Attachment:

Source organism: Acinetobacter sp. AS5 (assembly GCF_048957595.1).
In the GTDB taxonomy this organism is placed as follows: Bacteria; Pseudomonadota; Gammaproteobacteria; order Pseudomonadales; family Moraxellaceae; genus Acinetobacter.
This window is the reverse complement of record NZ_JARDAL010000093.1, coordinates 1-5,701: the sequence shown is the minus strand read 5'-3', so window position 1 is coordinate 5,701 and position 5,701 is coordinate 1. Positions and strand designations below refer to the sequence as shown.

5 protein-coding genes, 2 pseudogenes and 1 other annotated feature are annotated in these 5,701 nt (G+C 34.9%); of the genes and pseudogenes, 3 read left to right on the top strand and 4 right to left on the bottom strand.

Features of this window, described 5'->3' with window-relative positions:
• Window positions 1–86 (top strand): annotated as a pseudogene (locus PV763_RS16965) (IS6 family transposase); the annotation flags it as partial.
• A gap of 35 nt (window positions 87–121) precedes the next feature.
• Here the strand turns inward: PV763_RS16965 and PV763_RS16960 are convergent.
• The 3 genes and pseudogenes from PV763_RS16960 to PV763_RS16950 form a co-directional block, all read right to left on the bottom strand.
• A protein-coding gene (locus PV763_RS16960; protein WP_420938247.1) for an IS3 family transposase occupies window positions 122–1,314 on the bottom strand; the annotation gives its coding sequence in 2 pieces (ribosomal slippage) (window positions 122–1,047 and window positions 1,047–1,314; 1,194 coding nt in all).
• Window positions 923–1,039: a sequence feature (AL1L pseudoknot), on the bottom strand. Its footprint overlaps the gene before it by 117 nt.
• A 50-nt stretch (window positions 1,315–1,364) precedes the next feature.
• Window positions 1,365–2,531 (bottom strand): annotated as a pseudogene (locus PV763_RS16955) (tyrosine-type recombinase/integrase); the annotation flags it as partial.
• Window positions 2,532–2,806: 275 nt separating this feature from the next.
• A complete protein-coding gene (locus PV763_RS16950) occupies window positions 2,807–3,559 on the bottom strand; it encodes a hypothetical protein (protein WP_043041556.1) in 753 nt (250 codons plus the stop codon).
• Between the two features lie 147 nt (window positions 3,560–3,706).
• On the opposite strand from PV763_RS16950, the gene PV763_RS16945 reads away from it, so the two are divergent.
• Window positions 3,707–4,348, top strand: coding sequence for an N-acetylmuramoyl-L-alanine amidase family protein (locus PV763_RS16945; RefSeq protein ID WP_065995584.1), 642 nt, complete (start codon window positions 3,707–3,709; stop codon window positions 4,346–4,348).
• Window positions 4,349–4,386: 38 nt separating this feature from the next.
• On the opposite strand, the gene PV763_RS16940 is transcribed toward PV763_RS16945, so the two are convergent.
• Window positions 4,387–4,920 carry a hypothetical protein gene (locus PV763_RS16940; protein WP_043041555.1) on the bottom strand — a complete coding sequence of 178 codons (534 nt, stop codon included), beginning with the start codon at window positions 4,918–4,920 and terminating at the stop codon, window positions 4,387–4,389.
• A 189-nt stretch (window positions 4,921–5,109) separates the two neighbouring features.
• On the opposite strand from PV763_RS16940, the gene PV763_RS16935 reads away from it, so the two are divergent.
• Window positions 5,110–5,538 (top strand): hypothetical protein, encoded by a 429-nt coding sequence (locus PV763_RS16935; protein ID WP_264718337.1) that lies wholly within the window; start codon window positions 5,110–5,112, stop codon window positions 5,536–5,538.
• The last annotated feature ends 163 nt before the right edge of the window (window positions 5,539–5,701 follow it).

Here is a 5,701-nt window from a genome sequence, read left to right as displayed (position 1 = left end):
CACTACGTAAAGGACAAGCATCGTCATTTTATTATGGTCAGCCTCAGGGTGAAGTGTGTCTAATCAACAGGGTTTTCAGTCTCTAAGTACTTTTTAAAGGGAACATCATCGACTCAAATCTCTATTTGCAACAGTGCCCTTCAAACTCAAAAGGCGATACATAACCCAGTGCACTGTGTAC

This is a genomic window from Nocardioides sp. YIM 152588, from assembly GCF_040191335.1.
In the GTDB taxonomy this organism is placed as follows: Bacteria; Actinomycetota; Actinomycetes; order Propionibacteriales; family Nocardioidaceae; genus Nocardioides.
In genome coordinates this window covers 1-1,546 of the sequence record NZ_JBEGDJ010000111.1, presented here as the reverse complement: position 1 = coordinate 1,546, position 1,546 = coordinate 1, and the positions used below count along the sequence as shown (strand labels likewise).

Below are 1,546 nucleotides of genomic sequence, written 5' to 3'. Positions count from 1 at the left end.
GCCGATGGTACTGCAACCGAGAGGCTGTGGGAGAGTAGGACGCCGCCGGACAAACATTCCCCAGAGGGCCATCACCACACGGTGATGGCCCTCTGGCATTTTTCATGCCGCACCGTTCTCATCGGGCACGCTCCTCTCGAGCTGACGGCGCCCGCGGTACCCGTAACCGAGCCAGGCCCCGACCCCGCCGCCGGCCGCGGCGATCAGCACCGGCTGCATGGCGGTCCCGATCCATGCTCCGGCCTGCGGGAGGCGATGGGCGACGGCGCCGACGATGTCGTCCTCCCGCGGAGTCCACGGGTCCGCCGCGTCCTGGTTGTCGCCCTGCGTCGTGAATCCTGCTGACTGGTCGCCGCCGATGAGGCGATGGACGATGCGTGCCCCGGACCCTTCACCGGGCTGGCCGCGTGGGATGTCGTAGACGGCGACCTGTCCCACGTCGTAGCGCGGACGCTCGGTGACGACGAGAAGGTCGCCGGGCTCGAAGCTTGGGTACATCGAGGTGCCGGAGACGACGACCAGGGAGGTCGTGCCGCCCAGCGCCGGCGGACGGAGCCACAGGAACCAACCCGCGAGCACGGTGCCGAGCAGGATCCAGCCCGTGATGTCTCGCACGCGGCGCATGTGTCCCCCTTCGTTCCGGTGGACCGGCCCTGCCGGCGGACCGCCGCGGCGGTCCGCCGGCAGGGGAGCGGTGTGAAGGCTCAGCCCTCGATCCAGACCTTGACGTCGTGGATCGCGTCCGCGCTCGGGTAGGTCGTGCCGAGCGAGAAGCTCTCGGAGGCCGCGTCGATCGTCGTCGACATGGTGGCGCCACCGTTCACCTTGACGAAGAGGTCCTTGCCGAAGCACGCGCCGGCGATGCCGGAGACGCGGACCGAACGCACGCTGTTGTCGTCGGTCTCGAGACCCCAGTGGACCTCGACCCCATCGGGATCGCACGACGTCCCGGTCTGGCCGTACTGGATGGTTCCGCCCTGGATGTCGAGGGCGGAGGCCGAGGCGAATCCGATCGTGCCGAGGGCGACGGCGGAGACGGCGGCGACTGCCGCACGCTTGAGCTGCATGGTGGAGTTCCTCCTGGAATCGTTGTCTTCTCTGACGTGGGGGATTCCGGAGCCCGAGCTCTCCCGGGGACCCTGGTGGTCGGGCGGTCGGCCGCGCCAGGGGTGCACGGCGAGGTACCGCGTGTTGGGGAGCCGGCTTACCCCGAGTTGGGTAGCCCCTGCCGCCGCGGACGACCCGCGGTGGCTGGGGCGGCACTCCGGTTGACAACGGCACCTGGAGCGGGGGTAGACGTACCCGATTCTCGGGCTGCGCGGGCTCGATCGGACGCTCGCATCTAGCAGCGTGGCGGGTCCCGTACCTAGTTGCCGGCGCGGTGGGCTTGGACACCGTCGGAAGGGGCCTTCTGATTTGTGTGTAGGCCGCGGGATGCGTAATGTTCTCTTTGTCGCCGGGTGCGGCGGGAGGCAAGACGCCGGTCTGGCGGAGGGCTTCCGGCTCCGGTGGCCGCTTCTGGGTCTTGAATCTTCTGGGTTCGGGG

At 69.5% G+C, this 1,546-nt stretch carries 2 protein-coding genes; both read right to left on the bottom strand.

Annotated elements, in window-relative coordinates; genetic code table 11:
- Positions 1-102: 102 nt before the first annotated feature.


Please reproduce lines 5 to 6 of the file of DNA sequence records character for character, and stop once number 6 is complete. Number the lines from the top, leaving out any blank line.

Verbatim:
Features of this window, described 5'->3' with window-relative positions:
• Window positions 1–86 (top strand): annotated as a pseudogene (locus PV763_RS16965) (IS6 family transposase); the annotation flags it as partial.